Northam Issues New COVID-19 Rules As Cases Spike
To curb a statewide increase in COVID-19 cases, Gov. Ralph Northam tightened existing COVID-19 restrictions in the state.
“COVID-19 is surging across the country, and while cases are not rising in Virginia as rapidly as in some other states, I do not intend to wait until they are," Northam said in a press release. "We are acting now to prevent this health crisis from getting worse."
Right now, Virginia has an average of 1,500 new COVID-19 cases per day. Previously, the highest daily average of positive cases was 1,200, in May.
Northam's office said hospital capacity around the state is stable, but hospitalizations have increased more than 35% in the last month.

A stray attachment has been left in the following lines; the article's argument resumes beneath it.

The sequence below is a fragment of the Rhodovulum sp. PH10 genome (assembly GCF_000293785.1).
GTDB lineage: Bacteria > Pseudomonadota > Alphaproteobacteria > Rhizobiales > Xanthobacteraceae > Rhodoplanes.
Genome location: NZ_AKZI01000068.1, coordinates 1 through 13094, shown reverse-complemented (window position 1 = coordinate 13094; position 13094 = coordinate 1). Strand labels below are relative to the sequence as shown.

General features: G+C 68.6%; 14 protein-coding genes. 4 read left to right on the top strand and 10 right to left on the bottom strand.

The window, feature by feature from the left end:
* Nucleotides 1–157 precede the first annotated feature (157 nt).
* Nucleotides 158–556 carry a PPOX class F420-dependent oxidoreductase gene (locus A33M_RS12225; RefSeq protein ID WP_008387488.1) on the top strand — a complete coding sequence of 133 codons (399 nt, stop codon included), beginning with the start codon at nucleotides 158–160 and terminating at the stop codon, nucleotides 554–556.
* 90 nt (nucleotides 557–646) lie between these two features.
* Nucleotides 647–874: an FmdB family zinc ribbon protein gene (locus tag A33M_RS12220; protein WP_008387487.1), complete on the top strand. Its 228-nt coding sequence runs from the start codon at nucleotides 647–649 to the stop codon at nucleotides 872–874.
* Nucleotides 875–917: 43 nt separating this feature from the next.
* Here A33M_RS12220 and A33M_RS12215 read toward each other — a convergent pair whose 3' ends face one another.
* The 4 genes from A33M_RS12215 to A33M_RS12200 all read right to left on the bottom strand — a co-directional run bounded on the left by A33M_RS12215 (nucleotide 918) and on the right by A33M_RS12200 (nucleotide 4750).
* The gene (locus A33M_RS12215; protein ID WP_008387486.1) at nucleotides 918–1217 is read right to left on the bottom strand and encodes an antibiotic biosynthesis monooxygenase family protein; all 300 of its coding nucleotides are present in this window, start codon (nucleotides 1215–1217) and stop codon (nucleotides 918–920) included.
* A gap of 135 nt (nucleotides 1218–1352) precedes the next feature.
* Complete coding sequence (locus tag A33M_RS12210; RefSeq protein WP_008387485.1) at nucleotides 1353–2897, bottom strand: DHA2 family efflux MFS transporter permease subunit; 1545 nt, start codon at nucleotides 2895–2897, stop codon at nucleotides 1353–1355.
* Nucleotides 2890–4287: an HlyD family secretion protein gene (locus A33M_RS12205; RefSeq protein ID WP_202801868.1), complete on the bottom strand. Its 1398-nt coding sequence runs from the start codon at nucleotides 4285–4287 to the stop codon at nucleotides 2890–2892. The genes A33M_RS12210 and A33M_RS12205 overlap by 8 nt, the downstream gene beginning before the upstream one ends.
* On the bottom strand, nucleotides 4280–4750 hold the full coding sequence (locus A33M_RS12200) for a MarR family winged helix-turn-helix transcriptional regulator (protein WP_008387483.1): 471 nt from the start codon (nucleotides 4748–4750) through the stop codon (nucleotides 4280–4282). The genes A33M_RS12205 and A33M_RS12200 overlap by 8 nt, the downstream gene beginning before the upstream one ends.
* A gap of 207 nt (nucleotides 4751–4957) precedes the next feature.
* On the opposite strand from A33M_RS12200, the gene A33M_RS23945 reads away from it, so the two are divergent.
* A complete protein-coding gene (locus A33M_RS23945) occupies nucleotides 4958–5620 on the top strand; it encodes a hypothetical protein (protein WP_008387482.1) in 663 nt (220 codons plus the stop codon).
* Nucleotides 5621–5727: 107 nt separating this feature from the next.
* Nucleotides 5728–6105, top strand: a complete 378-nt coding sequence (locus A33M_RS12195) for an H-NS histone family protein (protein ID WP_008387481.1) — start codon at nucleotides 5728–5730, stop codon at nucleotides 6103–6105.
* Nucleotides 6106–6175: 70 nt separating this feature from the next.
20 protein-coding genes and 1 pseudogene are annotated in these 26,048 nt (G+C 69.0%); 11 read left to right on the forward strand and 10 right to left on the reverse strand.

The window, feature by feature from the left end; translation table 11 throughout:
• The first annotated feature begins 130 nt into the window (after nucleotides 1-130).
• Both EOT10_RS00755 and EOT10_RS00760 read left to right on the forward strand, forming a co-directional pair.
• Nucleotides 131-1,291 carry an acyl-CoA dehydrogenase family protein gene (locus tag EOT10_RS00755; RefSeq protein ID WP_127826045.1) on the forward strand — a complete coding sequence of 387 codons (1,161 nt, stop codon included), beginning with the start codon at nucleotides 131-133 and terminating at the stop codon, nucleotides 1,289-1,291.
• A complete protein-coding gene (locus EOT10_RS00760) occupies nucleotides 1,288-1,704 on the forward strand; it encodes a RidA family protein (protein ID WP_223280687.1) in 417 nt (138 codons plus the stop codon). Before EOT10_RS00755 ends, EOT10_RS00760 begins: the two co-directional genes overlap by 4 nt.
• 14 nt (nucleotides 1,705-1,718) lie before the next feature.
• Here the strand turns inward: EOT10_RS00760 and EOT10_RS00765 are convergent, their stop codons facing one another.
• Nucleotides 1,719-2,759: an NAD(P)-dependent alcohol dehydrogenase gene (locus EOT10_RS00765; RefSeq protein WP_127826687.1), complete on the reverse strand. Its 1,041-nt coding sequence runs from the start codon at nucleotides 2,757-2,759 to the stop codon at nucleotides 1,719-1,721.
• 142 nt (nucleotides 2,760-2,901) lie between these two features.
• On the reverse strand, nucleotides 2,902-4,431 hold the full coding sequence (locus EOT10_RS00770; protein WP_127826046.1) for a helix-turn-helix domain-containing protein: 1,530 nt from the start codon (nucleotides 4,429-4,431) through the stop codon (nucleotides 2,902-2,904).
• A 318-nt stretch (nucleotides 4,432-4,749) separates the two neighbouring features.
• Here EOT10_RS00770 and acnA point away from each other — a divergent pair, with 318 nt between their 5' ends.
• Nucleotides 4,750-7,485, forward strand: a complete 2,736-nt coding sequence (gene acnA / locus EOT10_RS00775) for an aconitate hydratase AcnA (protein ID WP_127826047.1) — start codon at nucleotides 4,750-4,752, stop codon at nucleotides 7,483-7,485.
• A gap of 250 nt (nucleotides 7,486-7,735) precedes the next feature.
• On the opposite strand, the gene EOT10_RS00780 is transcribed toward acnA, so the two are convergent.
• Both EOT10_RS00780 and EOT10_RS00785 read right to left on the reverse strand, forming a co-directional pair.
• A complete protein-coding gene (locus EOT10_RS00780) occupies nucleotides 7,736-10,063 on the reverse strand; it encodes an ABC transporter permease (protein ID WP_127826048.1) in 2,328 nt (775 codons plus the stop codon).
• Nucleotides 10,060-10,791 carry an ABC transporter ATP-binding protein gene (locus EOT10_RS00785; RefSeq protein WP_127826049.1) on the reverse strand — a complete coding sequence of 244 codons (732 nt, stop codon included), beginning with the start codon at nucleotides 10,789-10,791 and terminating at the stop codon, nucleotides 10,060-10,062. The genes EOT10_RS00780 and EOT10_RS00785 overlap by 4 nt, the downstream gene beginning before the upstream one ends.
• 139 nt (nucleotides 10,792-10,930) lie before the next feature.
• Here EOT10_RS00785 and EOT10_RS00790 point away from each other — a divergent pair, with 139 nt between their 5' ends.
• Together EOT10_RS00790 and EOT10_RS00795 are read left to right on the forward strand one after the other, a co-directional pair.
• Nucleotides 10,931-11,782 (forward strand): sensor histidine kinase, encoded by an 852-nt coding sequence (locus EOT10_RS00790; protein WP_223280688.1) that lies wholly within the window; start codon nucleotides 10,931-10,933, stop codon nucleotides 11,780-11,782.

According to the Virginia Hospital and Healthcare Association, there are 1,296 people currently hospitalized who have or may have COVID-19. Just over 100 of those people are on ventilators, one piece of equipment that can be critical to treating severe COVID-19 cases.
Northam issued the following rules as amendments to standing executive orders:
- All in-person gatherings, public or private, must be capped at 25 people. Previously, the limit was 250 people.
- Anyone over the age of 5 must wear a mask inside public places. This expands the standing mask mandate, which applied to anyone older than 10.
- Retail businesses that aren’t following social distancing, cleaning and face covering guidelines can now be charged with a misdemeanor offense.
- Restaurants must stop serving alcohol at 10 p.m. and close by midnight.
These rules go into effect Sunday at midnight.